Dr Blerida Banushi’s story is an incredible tale of resilience and hard work which starts in the ancient city of Durres, Albania.
Growing up on the Adriatic coastline, Dr Banushi enjoyed a carefree childhood with her parents and two sisters until the fall of Albania’s Communist regime.
March 1991, saw a mass exodus of people leave Albania in search of a better life. Over 25,000 refugees crammed into overcrowded, rotten boats and set sail for Italy - Dr Banushi’s father was one of them.
“My parents were both teachers and their salaries weren't enough for us to survive on, so my dad moved to Italy to build a better financial future for us. We stayed behind in Albania and were growing up with my mum,” Dr Banushi explains.
“When the civil war started in 1997, things became quite scary, so my parents moved us to Italy to join my father. I still attribute my extremely jumpy character to that period,” Dr Banushi reveals.
“The place we moved to in Italy was small, dark, and cold – a one bedroom apartment for the five of us. I started school straight away but cried often because I missed my life in Albania.
“I remember my mum encouraging me to stay positive every night, while warming up my cold feet. That’s when I began to learn every hard time in life is only temporary – you just need to take each day as it comes – one foot in front of the other,” Dr Banushi insists.
Studying in a different language was difficult at first, but Dr Banushi quickly adapted and began to excel academically.
As she settled into Italian life, Dr Banushi balanced her love for cell biology books with a passion and talent for sport- and eventually she became an Italian Javelin champion.
“My dad was an athletics instructor and trained me in javelin during high school. He also taught me discipline and persistence pays off.
“In my view - resilience is something you get trained for when you have the right soil to walk through - one step at a time,” Dr Banushi confides.
“I never thought too deeply about the impact my past had on building my resilient character, but I can now see that it has made me more fearless.”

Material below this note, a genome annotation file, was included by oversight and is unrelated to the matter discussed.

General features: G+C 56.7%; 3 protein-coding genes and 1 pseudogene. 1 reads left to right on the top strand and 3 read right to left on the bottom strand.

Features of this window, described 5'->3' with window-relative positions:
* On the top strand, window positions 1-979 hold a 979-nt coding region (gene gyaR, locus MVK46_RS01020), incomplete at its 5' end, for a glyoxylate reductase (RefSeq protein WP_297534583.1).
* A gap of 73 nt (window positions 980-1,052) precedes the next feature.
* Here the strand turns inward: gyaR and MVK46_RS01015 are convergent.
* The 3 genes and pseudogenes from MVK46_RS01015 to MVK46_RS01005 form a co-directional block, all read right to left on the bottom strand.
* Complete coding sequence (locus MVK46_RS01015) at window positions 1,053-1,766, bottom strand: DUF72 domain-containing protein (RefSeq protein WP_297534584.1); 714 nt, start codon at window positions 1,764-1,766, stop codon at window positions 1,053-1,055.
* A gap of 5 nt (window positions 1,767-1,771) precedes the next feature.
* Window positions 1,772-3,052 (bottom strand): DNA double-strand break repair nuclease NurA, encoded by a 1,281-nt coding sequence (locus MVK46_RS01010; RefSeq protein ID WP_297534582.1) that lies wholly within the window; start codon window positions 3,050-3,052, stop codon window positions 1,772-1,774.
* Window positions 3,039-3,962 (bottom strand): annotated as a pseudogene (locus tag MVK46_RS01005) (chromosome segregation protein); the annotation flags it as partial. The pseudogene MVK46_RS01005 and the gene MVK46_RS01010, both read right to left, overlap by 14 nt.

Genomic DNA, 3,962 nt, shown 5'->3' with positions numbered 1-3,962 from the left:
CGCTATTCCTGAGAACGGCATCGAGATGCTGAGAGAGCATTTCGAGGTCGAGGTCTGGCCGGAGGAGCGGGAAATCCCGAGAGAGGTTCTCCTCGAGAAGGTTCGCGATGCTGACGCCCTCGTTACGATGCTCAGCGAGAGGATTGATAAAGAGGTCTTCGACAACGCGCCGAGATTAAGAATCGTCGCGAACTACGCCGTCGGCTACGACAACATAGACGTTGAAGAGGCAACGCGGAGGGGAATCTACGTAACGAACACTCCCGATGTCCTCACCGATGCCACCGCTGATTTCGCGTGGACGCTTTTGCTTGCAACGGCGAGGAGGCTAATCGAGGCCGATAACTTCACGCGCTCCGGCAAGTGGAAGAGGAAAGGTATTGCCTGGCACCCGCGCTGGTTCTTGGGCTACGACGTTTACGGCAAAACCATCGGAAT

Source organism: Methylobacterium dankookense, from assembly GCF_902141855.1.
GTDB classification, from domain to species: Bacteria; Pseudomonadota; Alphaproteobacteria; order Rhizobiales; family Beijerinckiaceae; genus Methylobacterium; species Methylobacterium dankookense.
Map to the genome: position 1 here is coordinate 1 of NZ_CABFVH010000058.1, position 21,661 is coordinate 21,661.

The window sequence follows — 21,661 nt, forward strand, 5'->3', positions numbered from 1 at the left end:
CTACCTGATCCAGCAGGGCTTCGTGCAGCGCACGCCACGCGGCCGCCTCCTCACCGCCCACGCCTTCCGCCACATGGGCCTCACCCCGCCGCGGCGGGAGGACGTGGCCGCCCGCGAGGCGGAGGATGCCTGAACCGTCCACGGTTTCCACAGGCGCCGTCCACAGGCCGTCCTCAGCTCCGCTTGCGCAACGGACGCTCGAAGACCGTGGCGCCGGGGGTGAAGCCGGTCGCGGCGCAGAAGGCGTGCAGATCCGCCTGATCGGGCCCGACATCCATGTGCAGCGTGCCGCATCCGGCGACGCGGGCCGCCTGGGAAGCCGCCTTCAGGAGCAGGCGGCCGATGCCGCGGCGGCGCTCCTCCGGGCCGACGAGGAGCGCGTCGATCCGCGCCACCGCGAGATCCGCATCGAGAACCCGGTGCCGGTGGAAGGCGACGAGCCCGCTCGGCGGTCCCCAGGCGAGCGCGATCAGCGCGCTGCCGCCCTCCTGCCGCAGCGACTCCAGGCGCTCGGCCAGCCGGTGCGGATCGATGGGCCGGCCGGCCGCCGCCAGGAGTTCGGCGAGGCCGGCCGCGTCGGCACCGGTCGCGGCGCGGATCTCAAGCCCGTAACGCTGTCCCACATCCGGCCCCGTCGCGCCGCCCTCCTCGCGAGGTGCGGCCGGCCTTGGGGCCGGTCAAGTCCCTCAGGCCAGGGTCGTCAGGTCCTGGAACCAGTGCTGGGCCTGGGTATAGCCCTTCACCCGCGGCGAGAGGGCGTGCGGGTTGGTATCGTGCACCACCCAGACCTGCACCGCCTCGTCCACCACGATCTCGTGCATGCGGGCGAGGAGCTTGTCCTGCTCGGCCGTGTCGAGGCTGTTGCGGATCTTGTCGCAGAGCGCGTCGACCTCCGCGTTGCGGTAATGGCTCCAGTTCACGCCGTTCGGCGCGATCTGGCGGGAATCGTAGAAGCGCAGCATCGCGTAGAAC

After completing her undergraduate and master studies at the Collegio Nuovo (University of Pavia) in Northern Italy, Dr Banushi moved to the UK to undertake a PhD at the University College of London (UCL).
“Towards the end of my PhD, I started to see research not just as an instrument for discovery, but as a powerful tool to make a positive impact on the lives of others,” Dr Banushi explains.
“I came across the work of UQ Associate Professor Fiona Simpson and was fascinated by her translational work with research clinicians and hospital patients. “I was very excited to join her lab and apply my skills to improving the therapeutic options for cancer patients.
Members of the Simpson lab
Members of the Simpson lab
“My current work is focused on applying a novel technology that we developed in the lab to manipulate the surface of tumour cells in humans so that existing cancer drugs that target tumours can interact better with the immune system. If our research proves this technology works it could be applied to many different cancers and save thousands of lives,” Dr Banushi explains.
The results of Phase I of this clinical trial was recently published in ‘Cell’ Magazine, and while her colleagues were celebrating in the lab, Dr Banushi was marking the occasion by climbing Mt Kilimanjaro in Africa to raise funds for UNICEF Australia.
“The climb was hard work, but the take home message for me was 'pole pole' - in Swahili that means 'slowly slowly'. This saying was repeated to us continuously during my trip. When we reached the summit the head guide said ‘don’t look at the summit or at the time, just focus on putting one foot in front of the other’, “Dr Banushi recalls.
“Taking such small steps at the time made me think we were never going to reach the top, but at the end of 6 days we made it.
Now with her feet firmly planted on Australian soil, Dr Banushi is walking her own path and continuing to give back where she can.
“When I was in Africa, I volunteered in a Tanzanian orphanage. I will never forget the children’s big smiles and love for learning and education. Knowing they have no opportunity to receive an education is heartbreaking to me,” Dr Banushi reveals.
“I was once a child who received help with my education, and now I want to help other children.
“My life changed completely when my parents moved to Italy, and this taught me that the opportunities each person has depends enormously on the place they were born. That’s why I want help others because slowly, slowly I believe we can all make a difference.”